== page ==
At present, the number of confirmed coronavirus cases is over 92,000 worldwide, with cases within the UK on the rise also. As of  the past few days, the number of affected individuals increased to 51 – with the government stepping up efforts to combat the virus. Naturally, this data is causing widespread concern, impacting not only the day-to-day routine of millions, but also impacting the way businesses are operating. However, while this is a major concern for multiple companies – and specifically haulage and logistics companies that operate multi-nationally – it is important to approach the issue pragmatically. 

There is much we don’t know about the coronavirus, but as we wait for more information there are some things within our control. A large element of this is knowing the precautions we can each take to prevent the spread of the virus, and, fortunately, there are a large number of resources that can help better inform us

However, it is equally important to consider the precautions that large businesses can take to minimise the damage to our national, and global, economies – while ensuring that our employees and partners are protected. As you would expect, the way in which haulage solutions can perform in the coming months is a major element of this. And what is undoubtedly evident at present is that going forward, businesses should plan for extended transit timings.

The stark rise in coronavirus cases ensures that there will be a knock-on effect on the time it takes for transport services to deliver a product. Now, a root issue in this predicament is that China – which is not only one of the world’s largest economies but is also a huge global supplier of many goods and materials – has been massively affected by the outbreak. 

As you would expect, the unfortunate impact of coronavirus is that productivity coming out of the country has been reduced, and extra checks have been (rightly) placed on goods coming out of the country. This means that delivery deadlines are having to be altered in line with affected travel means.

This week alone saw Ryanair and British Airways announce further cancellations to its planned flight schedule over the coming weeks due to decreased bookings and overwhelming concern. This may seem unrelated to the haulage industry, but it’s not. An integral part of transporting products is the utilisation of consumer flights.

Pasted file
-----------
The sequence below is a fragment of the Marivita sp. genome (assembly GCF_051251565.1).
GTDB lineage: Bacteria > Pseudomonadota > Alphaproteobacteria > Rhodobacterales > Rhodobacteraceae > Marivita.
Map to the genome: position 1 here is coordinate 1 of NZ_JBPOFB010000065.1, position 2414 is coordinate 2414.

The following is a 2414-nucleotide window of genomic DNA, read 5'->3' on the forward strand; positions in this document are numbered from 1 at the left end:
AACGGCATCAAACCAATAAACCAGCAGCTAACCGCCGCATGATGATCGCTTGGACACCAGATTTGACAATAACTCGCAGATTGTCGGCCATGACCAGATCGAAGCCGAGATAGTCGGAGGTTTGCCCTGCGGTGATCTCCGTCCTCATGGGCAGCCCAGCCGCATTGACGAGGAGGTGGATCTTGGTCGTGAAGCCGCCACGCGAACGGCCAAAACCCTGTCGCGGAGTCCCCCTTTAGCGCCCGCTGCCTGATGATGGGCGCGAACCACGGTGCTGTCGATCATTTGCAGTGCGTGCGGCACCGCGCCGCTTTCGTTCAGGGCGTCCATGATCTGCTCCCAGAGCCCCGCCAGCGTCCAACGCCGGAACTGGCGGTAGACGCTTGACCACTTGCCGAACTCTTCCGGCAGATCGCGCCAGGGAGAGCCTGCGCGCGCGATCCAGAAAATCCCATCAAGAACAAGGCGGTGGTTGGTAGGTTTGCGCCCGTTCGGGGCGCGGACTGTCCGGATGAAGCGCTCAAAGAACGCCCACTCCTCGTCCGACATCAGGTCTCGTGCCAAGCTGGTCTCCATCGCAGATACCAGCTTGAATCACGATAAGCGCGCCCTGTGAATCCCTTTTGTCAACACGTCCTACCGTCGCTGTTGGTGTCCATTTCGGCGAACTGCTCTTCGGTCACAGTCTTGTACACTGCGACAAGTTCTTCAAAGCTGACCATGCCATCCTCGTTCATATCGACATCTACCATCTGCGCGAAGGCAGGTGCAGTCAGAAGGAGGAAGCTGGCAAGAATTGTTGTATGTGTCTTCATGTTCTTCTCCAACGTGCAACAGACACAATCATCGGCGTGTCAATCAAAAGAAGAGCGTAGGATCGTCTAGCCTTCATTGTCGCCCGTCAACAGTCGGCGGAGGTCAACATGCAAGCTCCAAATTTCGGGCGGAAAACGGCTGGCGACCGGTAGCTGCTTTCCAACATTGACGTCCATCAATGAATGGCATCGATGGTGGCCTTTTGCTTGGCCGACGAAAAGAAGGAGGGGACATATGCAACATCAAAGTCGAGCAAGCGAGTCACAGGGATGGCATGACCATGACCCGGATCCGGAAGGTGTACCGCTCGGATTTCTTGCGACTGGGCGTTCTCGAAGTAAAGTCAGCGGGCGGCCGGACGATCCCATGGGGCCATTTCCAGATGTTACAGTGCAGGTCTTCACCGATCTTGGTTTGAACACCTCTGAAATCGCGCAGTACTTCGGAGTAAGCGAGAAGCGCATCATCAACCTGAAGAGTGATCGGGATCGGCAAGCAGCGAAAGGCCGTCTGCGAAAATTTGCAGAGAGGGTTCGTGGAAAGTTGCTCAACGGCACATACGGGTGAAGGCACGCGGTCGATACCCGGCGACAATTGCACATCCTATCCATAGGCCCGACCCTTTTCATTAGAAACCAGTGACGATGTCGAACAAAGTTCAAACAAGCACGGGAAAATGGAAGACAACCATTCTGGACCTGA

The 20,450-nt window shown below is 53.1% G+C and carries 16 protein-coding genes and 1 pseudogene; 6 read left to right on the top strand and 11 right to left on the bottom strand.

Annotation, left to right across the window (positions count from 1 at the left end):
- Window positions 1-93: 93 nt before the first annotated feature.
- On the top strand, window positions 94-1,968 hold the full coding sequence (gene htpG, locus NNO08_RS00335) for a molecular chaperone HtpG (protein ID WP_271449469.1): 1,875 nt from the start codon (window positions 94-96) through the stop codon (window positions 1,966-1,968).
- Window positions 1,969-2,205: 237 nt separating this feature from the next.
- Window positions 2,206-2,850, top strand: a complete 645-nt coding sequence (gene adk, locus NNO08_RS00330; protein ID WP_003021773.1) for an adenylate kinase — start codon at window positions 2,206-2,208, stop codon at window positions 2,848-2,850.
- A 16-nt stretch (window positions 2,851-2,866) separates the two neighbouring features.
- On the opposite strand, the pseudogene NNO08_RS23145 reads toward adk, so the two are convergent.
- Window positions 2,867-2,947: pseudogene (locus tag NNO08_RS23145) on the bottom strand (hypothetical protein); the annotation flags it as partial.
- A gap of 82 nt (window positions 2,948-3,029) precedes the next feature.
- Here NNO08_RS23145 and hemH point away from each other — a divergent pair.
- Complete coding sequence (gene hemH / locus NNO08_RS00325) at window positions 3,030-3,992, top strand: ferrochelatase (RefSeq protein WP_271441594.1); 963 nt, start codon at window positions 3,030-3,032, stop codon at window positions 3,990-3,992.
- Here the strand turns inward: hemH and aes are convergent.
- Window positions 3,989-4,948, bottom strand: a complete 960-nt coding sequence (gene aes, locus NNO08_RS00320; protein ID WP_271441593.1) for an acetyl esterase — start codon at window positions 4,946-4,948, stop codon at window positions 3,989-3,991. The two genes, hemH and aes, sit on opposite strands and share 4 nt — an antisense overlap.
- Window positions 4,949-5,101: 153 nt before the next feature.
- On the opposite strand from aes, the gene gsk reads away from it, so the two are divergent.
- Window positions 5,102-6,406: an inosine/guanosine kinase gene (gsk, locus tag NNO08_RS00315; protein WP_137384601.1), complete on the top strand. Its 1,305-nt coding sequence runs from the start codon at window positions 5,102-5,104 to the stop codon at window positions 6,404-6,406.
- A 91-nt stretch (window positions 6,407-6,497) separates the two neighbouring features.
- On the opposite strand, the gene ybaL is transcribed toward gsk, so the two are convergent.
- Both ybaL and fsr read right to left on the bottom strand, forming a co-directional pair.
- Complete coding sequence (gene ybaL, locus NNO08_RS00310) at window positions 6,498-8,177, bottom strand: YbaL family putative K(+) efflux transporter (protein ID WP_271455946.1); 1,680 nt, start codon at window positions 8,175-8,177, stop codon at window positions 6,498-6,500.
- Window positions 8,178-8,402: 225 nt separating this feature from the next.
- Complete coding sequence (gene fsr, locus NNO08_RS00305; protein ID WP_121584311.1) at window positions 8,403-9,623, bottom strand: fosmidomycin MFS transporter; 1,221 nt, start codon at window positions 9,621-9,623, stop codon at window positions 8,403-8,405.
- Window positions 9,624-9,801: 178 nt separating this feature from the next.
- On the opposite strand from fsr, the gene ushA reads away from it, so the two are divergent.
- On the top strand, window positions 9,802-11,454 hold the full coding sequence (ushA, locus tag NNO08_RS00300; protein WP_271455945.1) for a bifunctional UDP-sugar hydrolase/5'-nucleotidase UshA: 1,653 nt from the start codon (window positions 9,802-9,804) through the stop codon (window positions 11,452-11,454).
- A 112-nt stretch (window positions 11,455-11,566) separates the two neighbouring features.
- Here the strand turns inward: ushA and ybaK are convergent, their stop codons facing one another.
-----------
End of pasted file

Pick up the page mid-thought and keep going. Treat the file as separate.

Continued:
Thus, when planning to transport cargo via air travel, large corporations should account for the significant delay. This reasoning can similarly be applied to all sea-transit as cargo bookings have also been low in recent weeks. 

However, it’s not just the difficulty in shipping that the industry must consider, but also the lower level of demand. Many shipping firms are suffering from a weak start to the new year with the demand for internationally shipped goods hitting a notable low. In this respect, there is little that large distributors can do except continue to adhere to strict health and safety regulations and circulate well-informed information surrounding the virus. If we want to see demand levels return to where they once were, then the wider public needs to feel more assured about the scale of the issue and the practical ways in which they can handle it.

These precautions hope to minimise the negative effects left in the wake of the coronavirus, however, every industry must be prepared to combat issues as and when they come because this is an ever-changing situation with many moving parts. Large distributors must be prepared to react in real-time as well as make proactive decisions. 

At Forest Freight, we have devised comprehensive precautionary measures to ensure that our staff, drivers, and visitors remain safe.

In response to the continuing coronavirus situation the following precautionary measures have been applied:

  • Inbound freight drivers must be met by a member of the warehouse team for instruction before entering the site.
  • All drivers are not to be allowed into the office area and should report only to the debrief area. All doors must be kept locked. Staff will make sure that when they enter and exit the office they keep the doors locked behind them.
  • Sanitiser has been provided to all members of staff.
  • Interaction has been restricted where possible.

Additional precautionary measures

  • The use of alcohol sanitiser is recommended.
  • All paperwork will be requested electronically where possible.
  • If staff are due to travel abroad, have recently arrived from abroad or have been in contact with friends who may have been abroad, they are required to notify their line manager.

If you would like to know how coronavirus could affect the logistics of your transit schedules then please contact a member of the  Forest Freight team.

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